South African training for Ukrainians

a version of this article was first published by Jun 30, 2010

A sketch of the Euro 2012 livery in Kramatorsk, Eastern Ukraine (Photo by Andy Kozlov, 2010)

With football’s World Cup in South Africa moving toward its climax, eyes will soon turn to the Euro 2012 tournament in Ukraine and Poland.

Visiting South Africa this month, I could see just how much work Ukraine has still to do. Miles of highways are still to be built, four airports still to be expanded and converted into international hubs, and the police are still to be trained to react to questions in English from an international crowd.

Like Ukraine, the Republic of South Africa is counting the years from the 1990s, when it peacefully moved from decades-long apartheid to the country now called the Rainbow Nation. Both South Africa and Ukraine remain transitional economies. The story of South African and its reconciliation reminds us in some ways of Ukrainian discussions about bringing two parts of the country together.

Similar to our country, South Africans see the major soccer championship as a way of improving its economy. “We just hope it will help the economy of South Africa … because there’s a lot of unemployment,” said Jama, an ex-prisoner with iconic former president and political prisoner Nelson Mandela on Robben Island, who currently works as a tour guide there.

While we in Ukraine also expect many benefits from Euro 2012, there are other things that we should keep in mind. Let’s have a closer look at three things South Africa can teach us.

First, sports tournaments are about people, not buildings. Once major work is finished on Ukraine’s roads and airports, it might just sink in that its people we’re expecting to visit the country, not buildings. Hospitality – a friendly smile on every street corner – is a key issue here. (See Lufthansa Regional still gets Ukraine wrongPost-Soviet nations gradually embrace high-speed overland transportation and Switch on Ukraine! To then do what?)

At the very least, we can work on foreigner-friendly information systems, things like street signs and tourist bureaus. And, of course, we need English-speaking people on our streets, which we still lack.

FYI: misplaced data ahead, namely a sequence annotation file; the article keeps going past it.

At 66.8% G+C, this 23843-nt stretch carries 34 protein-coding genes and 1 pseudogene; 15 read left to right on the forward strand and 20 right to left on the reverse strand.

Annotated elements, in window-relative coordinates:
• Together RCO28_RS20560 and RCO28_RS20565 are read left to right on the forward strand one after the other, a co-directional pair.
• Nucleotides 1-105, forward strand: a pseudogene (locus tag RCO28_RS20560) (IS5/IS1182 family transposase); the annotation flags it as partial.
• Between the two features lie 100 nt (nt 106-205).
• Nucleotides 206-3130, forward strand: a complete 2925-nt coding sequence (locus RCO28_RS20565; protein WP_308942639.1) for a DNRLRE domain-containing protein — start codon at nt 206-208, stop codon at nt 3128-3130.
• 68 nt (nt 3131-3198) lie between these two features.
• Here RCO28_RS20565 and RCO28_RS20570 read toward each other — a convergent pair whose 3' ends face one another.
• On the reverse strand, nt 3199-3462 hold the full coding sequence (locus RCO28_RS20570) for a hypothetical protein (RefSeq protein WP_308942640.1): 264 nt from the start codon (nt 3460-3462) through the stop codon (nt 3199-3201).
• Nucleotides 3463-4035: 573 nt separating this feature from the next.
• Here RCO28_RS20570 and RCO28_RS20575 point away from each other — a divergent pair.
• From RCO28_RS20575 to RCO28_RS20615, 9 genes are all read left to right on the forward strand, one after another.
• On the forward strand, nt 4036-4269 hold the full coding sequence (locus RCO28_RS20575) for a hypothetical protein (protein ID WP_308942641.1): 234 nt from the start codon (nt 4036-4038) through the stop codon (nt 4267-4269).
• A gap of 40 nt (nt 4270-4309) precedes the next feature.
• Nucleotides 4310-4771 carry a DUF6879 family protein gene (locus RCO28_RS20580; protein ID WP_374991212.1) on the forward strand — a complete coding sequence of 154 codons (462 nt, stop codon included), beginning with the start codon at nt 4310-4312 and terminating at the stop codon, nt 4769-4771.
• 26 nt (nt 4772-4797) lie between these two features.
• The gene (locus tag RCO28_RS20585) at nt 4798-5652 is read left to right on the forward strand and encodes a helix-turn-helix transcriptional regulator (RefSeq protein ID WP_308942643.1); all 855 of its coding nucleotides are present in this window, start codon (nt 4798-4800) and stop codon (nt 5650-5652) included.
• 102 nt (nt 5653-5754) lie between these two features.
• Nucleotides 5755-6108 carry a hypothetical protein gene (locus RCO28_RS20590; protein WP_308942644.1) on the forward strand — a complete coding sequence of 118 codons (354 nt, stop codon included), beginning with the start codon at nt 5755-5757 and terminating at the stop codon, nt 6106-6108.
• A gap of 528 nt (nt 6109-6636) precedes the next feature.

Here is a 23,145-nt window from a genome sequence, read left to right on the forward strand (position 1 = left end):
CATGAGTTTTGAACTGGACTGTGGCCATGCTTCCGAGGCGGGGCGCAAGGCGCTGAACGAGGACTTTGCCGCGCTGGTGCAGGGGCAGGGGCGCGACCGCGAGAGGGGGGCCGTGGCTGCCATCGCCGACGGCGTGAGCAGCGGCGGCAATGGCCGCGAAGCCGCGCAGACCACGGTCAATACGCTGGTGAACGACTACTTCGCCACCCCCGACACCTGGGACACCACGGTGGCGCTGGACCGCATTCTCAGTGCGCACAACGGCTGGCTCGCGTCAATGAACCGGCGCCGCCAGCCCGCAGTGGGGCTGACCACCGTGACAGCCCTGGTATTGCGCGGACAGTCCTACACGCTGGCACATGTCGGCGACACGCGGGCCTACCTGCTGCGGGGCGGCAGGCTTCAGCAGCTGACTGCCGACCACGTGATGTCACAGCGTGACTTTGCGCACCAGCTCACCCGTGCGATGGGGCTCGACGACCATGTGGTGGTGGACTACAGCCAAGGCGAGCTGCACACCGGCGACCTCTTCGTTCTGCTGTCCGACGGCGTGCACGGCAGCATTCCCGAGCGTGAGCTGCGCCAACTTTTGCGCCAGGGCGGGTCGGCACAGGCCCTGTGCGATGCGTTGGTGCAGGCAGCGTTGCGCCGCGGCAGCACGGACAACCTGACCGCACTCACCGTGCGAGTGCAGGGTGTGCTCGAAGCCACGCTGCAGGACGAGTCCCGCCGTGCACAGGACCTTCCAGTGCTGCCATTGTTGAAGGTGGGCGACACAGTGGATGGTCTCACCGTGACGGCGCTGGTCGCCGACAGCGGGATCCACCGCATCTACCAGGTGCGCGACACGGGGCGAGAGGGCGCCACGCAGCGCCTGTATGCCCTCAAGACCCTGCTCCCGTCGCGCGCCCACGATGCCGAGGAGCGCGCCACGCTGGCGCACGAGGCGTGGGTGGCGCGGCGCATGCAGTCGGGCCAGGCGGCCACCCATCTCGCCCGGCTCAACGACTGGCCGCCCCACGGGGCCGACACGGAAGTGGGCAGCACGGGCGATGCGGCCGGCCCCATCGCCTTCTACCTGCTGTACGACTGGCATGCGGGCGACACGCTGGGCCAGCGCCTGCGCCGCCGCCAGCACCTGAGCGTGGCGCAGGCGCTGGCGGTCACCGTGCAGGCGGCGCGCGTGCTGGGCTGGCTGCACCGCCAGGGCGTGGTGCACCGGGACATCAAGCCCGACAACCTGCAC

The more multilingual the country is, the more welcome foreigners feel. We don’t just need tourism for one month in 2012. Just like South Africa, we need it now, and will need it after the football championship has passed.

This goes for students as well as tourists. One case in point is Manasseh Smith, a 21-year-old Brazilian. He came to Cape Town in April to study mining engineering on an exchange program and said he wants to get to know a new country, as well as practice and improve his English.

How many Brazilian students are we attracting?

The second strong feature in South Africa is the major involvement of civil society in various information campaigns as well as solving social problems like keeping kids off streets by getting them to play soccer, such as the Dreamfields Project.

UNICEF, the Catholic Bishops’ Conference of South Africa, and an array of civil organizations have campaigned strongly during the World Cup to speak about social problems, such as child abuse, and spreading the contact information of the centers that can deal with potential or existing cases of abuse. A number of international organizations have been informing the public about major killer diseases in Africa. The international nongovernmental organizationDoctors Without Borders started a blog called “Extra Time!” that features various accounts by soccer-related people about HIV and tuberculosis. These two diseases are quite common in Ukraine as well.

Finally, we need more uniting forces within our society. As Jama the guide suggests, “A person like Mr. Mandela, a person who can unite a nation. If you can have somebody like that in Ukraine just for the sake of sport and the sake of unity among the people, then I think that will help.”

While we are waiting for the Ukrainian Mandela, let’s have some soccer camps for kids from both east and west Ukraine.

Undoubtedly, Euro 2012 is a project that interests everyone. But Ukraine needs more involvement in preparations from all parts of society, including the church, local NGOs, individual bloggers and volunteers – as well as regional and local sports organizations.

You can write to Andy Kozlov (the author of this piece) on


2 thoughts on “South African training for Ukrainians”

  1. I am very sure that so many things have changed since June 2010. Hopefully, the impetus of staging Euro 2012 would impact our society in general with all the legacy and striving for getting better in different ways. We are trying to do our best through the Virtual Projection if you already visited our site, which just 3 months old and is focused on students of our faculty (department of Regional Studies and Tourism) social involvement.

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